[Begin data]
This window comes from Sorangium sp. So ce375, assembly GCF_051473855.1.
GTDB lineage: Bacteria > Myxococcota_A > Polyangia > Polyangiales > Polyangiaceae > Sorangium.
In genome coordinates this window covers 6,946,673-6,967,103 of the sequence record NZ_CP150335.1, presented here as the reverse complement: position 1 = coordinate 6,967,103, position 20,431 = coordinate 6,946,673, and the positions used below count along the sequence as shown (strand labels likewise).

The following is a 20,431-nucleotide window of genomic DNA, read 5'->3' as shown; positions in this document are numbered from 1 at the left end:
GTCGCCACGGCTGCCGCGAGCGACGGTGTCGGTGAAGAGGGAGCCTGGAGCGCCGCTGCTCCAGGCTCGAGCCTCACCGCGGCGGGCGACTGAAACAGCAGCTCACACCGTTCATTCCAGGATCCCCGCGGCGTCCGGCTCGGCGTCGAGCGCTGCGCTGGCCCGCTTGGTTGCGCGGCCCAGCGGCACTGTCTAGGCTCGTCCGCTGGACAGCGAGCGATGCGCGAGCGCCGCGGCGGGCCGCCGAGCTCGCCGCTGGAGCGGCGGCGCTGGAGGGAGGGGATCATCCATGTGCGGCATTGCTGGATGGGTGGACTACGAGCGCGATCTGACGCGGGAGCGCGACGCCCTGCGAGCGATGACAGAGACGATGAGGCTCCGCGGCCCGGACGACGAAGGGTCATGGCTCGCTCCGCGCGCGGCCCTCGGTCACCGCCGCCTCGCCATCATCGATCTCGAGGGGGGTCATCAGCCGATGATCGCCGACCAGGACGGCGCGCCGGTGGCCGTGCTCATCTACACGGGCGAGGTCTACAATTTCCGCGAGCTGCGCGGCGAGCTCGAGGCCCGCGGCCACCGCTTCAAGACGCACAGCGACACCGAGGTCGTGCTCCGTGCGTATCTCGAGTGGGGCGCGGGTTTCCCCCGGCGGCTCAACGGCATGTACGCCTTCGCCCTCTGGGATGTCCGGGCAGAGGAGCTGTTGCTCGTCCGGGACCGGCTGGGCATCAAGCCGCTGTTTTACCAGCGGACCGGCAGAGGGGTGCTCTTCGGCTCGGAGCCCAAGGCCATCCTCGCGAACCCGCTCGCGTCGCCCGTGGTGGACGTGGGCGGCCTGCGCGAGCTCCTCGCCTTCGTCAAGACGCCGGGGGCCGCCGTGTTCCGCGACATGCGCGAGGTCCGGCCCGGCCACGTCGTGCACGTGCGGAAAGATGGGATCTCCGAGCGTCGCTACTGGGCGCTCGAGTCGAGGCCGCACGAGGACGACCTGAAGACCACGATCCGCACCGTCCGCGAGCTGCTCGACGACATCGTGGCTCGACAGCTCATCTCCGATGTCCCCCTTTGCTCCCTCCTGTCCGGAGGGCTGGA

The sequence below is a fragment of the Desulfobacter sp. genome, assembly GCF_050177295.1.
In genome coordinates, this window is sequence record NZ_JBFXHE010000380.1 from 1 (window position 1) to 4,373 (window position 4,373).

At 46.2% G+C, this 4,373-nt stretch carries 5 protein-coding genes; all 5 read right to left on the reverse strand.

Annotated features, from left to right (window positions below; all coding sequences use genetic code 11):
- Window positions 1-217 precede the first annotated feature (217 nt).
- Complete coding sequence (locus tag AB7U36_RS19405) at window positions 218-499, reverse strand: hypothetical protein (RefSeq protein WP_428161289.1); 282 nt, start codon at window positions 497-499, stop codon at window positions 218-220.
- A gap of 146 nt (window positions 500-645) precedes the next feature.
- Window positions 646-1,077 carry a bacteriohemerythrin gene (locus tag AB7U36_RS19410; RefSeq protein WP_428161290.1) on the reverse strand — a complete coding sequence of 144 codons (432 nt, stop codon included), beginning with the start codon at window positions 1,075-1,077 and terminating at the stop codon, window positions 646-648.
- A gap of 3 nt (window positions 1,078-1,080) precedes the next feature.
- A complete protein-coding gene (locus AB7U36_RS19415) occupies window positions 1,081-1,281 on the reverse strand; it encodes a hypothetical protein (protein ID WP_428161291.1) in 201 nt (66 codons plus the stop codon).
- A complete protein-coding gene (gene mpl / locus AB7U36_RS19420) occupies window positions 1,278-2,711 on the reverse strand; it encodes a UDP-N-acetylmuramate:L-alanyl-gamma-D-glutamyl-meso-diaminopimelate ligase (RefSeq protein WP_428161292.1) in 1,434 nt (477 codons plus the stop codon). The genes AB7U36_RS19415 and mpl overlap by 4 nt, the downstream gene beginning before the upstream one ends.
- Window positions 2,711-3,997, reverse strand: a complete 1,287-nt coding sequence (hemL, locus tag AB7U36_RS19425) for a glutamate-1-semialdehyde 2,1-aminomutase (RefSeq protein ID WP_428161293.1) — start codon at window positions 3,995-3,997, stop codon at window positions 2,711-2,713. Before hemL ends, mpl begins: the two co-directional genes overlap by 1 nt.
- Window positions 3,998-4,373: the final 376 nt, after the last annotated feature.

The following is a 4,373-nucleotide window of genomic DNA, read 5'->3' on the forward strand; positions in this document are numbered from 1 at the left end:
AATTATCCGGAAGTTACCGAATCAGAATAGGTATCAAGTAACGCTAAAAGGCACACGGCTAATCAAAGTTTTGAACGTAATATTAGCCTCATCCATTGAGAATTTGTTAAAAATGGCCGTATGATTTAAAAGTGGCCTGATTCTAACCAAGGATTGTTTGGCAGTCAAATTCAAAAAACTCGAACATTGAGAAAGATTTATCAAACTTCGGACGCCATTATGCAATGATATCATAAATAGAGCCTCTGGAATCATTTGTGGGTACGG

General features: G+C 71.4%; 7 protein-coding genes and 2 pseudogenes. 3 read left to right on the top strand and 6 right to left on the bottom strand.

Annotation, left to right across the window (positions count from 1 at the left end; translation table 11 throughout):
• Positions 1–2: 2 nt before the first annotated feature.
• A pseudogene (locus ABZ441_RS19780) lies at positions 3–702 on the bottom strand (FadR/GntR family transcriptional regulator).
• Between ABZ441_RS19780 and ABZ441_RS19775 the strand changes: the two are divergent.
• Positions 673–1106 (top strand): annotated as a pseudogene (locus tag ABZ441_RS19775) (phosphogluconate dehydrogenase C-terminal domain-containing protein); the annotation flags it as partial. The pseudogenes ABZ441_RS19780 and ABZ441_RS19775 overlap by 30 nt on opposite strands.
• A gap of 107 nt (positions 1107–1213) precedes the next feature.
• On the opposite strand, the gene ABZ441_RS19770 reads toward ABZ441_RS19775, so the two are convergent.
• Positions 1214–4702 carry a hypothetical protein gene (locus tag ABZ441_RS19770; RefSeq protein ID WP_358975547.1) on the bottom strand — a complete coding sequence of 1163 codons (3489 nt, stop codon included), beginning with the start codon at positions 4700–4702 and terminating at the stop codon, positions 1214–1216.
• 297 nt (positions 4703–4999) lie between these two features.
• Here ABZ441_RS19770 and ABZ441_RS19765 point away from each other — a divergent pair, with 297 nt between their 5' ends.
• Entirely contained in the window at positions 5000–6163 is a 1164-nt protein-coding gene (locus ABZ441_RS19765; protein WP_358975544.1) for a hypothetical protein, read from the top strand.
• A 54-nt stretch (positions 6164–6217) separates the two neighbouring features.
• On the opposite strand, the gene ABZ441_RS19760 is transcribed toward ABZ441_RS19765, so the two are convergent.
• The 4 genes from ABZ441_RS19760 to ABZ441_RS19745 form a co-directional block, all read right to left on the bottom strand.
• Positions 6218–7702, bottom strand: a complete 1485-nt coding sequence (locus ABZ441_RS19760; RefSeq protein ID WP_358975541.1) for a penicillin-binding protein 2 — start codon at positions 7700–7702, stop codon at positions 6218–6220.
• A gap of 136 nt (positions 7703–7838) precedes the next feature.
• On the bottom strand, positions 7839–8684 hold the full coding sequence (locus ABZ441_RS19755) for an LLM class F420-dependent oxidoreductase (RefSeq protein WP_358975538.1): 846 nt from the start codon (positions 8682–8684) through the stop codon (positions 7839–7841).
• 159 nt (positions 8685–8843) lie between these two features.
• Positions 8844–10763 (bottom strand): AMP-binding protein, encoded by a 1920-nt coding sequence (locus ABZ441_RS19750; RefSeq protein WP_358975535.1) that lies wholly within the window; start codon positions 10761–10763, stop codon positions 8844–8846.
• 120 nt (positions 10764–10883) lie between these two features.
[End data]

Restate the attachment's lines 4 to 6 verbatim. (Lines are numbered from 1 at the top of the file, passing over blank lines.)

The following is a 20,431-nucleotide window of genomic DNA, read 5'->3' as shown; positions in this document are numbered from 1 at the left end:
GTCGCCACGGCTGCCGCGAGCGACGGTGTCGGTGAAGAGGGAGCCTGGAGCGCCGCTGCTCCAGGCTCGAGCCTCACCGCGGCGGGCGACTGAAACAGCAGCTCACACCGTTCATTCCAGGATCCCCGCGGCGTCCGGCTCGGCGTCGAGCGCTGCGCTGGCCCGCTTGGTTGCGCGGCCCAGCGGCACTGTCTAGGCTCGTCCGCTGGACAGCGAGCGATGCGCGAGCGCCGCGGCGGGCCGCCGAGCTCGCCGCTGGAGCGGCGGCGCTGGAGGGAGGGGATCATCCATGTGCGGCATTGCTGGATGGGTGGACTACGAGCGCGATCTGACGCGGGAGCGCGACGCCCTGCGAGCGATGACAGAGACGATGAGGCTCCGCGGCCCGGACGACGAAGGGTCATGGCTCGCTCCGCGCGCGGCCCTCGGTCACCGCCGCCTCGCCATCATCGATCTCGAGGGGGGTCATCAGCCGATGATCGCCGACCAGGACGGCGCGCCGGTGGCCGTGCTCATCTACACGGGCGAGGTCTACAATTTCCGCGAGCTGCGCGGCGAGCTCGAGGCCCGCGGCCACCGCTTCAAGACGCACAGCGACACCGAGGTCGTGCTCCGTGCGTATCTCGAGTGGGGCGCGGGTTTCCCCCGGCGGCTCAACGGCATGTACGCCTTCGCCCTCTGGGATGTCCGGGCAGAGGAGCTGTTGCTCGTCCGGGACCGGCTGGGCATCAAGCCGCTGTTTTACCAGCGGACCGGCAGAGGGGTGCTCTTCGGCTCGGAGCCCAAGGCCATCCTCGCGAACCCGCTCGCGTCGCCCGTGGTGGACGTGGGCGGCCTGCGCGAGCTCCTCGCCTTCGTCAAGACGCCGGGGGCCGCCGTGTTCCGCGACATGCGCGAGGTCCGGCCCGGCCACGTCGTGCACGTGCGGAAAGATGGGATCTCCGAGCGTCGCTACTGGGCGCTCGAGTCGAGGCCGCACGAGGACGACCTGAAGACCACGATCCGCACCGTCCGCGAGCTGCTCGACGACATCGTGGCTCGACAGCTCATCTCCGATGTCCCCCTTTGCTCCCTCCTGTCCGGAGGGCTGGA

The sequence below is a fragment of the Desulfobacter sp. genome, assembly GCF_050177295.1.